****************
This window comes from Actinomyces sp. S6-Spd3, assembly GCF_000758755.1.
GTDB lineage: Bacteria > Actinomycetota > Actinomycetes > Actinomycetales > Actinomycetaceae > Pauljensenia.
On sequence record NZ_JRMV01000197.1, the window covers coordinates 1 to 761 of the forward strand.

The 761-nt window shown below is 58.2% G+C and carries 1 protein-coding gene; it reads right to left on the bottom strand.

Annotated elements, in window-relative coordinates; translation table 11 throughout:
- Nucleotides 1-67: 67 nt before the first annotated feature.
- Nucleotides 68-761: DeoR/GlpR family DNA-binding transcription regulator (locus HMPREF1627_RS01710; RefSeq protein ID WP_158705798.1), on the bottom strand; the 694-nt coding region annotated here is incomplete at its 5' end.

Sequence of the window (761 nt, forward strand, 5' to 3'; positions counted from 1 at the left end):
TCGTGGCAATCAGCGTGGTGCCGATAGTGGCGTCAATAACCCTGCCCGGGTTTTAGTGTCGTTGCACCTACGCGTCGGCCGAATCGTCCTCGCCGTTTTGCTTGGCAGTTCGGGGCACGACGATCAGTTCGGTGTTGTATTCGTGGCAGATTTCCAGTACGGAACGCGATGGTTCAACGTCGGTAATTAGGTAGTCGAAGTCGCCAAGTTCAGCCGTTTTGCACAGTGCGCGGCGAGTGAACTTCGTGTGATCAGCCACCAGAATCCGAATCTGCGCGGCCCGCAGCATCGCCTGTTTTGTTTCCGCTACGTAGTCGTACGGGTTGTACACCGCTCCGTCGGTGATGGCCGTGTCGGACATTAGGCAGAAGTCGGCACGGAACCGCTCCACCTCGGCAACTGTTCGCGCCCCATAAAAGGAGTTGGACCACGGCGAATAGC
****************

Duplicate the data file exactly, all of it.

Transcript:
This window comes from Actinomyces sp. S6-Spd3, assembly GCF_000758755.1.
GTDB lineage: Bacteria > Actinomycetota > Actinomycetes > Actinomycetales > Actinomycetaceae > Pauljensenia.
On sequence record NZ_JRMV01000197.1, the window covers coordinates 1 to 761 of the forward strand.

The 761-nt window shown below is 58.2% G+C and carries 1 protein-coding gene; it reads right to left on the bottom strand.

Annotated elements, in window-relative coordinates; translation table 11 throughout:
- Nucleotides 1-67: 67 nt before the first annotated feature.
- Nucleotides 68-761: DeoR/GlpR family DNA-binding transcription regulator (locus HMPREF1627_RS01710; RefSeq protein ID WP_158705798.1), on the bottom strand; the 694-nt coding region annotated here is incomplete at its 5' end.

Sequence of the window (761 nt, forward strand, 5' to 3'; positions counted from 1 at the left end):
TCGTGGCAATCAGCGTGGTGCCGATAGTGGCGTCAATAACCCTGCCCGGGTTTTAGTGTCGTTGCACCTACGCGTCGGCCGAATCGTCCTCGCCGTTTTGCTTGGCAGTTCGGGGCACGACGATCAGTTCGGTGTTGTATTCGTGGCAGATTTCCAGTACGGAACGCGATGGTTCAACGTCGGTAATTAGGTAGTCGAAGTCGCCAAGTTCAGCCGTTTTGCACAGTGCGCGGCGAGTGAACTTCGTGTGATCAGCCACCAGAATCCGAATCTGCGCGGCCCGCAGCATCGCCTGTTTTGTTTCCGCTACGTAGTCGTACGGGTTGTACACCGCTCCGTCGGTGATGGCCGTGTCGGACATTAGGCAGAAGTCGGCACGGAACCGCTCCACCTCGGCAACTGTTCGCGCCCCATAAAAGGAGTTGGACCACGGCGAATAGC